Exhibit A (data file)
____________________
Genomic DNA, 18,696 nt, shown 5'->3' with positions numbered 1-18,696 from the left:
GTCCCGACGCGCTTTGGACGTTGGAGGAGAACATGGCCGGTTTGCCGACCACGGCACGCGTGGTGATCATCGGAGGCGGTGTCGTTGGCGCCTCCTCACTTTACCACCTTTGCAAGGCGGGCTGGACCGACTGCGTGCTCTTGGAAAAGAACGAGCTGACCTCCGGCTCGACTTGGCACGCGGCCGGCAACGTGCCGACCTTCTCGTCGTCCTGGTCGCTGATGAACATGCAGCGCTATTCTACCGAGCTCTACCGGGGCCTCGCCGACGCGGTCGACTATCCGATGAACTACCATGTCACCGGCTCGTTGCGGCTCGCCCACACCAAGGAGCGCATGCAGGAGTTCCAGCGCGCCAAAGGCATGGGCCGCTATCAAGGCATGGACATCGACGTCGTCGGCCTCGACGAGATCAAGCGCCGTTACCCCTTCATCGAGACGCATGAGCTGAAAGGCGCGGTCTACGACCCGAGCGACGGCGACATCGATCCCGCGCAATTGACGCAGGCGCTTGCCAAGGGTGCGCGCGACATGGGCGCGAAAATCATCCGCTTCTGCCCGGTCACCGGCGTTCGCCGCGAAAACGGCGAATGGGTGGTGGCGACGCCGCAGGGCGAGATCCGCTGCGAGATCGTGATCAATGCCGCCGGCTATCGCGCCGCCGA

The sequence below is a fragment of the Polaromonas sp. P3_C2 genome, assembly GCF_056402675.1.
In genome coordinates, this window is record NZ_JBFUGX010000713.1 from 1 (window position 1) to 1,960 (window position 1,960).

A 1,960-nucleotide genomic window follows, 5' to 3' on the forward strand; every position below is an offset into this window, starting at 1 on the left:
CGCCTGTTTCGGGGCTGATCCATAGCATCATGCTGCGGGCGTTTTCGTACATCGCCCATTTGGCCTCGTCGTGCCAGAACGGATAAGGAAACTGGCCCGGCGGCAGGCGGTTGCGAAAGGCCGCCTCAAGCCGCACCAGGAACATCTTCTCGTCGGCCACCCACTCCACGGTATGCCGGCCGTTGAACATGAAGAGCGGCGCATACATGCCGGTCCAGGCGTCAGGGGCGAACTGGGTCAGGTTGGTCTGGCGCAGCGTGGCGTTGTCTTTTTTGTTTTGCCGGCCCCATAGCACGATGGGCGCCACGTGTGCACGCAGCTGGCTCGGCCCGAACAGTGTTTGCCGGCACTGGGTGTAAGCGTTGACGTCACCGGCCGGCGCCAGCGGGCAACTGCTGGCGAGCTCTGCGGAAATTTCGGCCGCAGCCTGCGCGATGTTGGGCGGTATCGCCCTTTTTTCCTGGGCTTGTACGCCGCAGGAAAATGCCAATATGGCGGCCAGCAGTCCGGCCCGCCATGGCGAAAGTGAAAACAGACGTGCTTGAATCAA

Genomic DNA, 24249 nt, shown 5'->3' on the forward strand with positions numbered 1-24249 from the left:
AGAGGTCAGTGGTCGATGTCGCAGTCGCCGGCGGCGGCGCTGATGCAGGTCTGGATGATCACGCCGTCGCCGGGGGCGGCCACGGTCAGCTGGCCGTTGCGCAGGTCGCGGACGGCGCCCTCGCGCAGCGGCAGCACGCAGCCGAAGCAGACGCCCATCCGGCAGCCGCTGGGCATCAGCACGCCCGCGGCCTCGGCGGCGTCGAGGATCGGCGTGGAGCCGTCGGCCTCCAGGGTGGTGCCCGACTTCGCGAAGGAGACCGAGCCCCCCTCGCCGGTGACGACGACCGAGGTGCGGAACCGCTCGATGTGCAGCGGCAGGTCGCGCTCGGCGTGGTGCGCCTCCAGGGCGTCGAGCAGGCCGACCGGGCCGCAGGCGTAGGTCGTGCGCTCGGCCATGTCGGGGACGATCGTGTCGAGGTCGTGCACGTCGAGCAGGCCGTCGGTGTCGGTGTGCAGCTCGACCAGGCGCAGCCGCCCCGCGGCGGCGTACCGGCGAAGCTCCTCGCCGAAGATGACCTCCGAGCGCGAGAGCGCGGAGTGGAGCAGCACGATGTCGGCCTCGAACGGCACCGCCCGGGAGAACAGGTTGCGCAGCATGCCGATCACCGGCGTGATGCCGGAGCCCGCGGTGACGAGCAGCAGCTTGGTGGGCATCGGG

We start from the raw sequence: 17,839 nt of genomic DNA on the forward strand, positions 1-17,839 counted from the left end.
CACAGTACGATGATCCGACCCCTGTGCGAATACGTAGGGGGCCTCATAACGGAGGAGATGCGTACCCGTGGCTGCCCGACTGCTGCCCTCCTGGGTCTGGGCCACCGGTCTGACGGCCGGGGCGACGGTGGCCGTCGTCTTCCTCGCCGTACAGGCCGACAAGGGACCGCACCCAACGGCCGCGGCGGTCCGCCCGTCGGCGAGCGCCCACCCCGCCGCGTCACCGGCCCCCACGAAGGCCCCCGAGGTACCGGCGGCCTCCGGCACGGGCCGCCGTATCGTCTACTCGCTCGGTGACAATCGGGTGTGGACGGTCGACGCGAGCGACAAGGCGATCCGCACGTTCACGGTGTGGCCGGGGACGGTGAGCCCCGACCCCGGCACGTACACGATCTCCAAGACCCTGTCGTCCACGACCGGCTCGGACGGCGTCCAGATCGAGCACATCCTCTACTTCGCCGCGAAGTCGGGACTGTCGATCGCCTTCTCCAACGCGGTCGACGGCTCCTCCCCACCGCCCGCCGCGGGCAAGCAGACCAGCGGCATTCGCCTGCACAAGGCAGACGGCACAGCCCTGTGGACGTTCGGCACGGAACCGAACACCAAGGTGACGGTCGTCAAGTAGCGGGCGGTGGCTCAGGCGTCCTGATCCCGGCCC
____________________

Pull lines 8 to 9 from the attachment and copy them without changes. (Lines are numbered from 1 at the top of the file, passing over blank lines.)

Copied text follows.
AGAGGTCAGTGGTCGATGTCGCAGTCGCCGGCGGCGGCGCTGATGCAGGTCTGGATGATCACGCCGTCGCCGGGGGCGGCCACGGTCAGCTGGCCGTTGCGCAGGTCGCGGACGGCGCCCTCGCGCAGCGGCAGCACGCAGCCGAAGCAGACGCCCATCCGGCAGCCGCTGGGCATCAGCACGCCCGCGGCCTCGGCGGCGTCGAGGATCGGCGTGGAGCCGTCGGCCTCCAGGGTGGTGCCCGACTTCGCGAAGGAGACCGAGCCCCCCTCGCCGGTGACGACGACCGAGGTGCGGAACCGCTCGATGTGCAGCGGCAGGTCGCGCTCGGCGTGGTGCGCCTCCAGGGCGTCGAGCAGGCCGACCGGGCCGCAGGCGTAGGTCGTGCGCTCGGCCATGTCGGGGACGATCGTGTCGAGGTCGTGCACGTCGAGCAGGCCGTCGGTGTCGGTGTGCAGCTCGACCAGGCGCAGCCGCCCCGCGGCGGCGTACCGGCGAAGCTCCTCGCCGAAGATGACCTCCGAGCGCGAGAGCGCGGAGTGGAGCAGCACGATGTCGGCCTCGAACGGCACCGCCCGGGAGAACAGGTTGCGCAGCATGCCGATCACCGGCGTGATGCCGGAGCCCGCGGTGACGAGCAGCAGCTTGGTGGGCATCGGG

We start from the raw sequence: 17,839 nt of genomic DNA on the forward strand, positions 1-17,839 counted from the left end.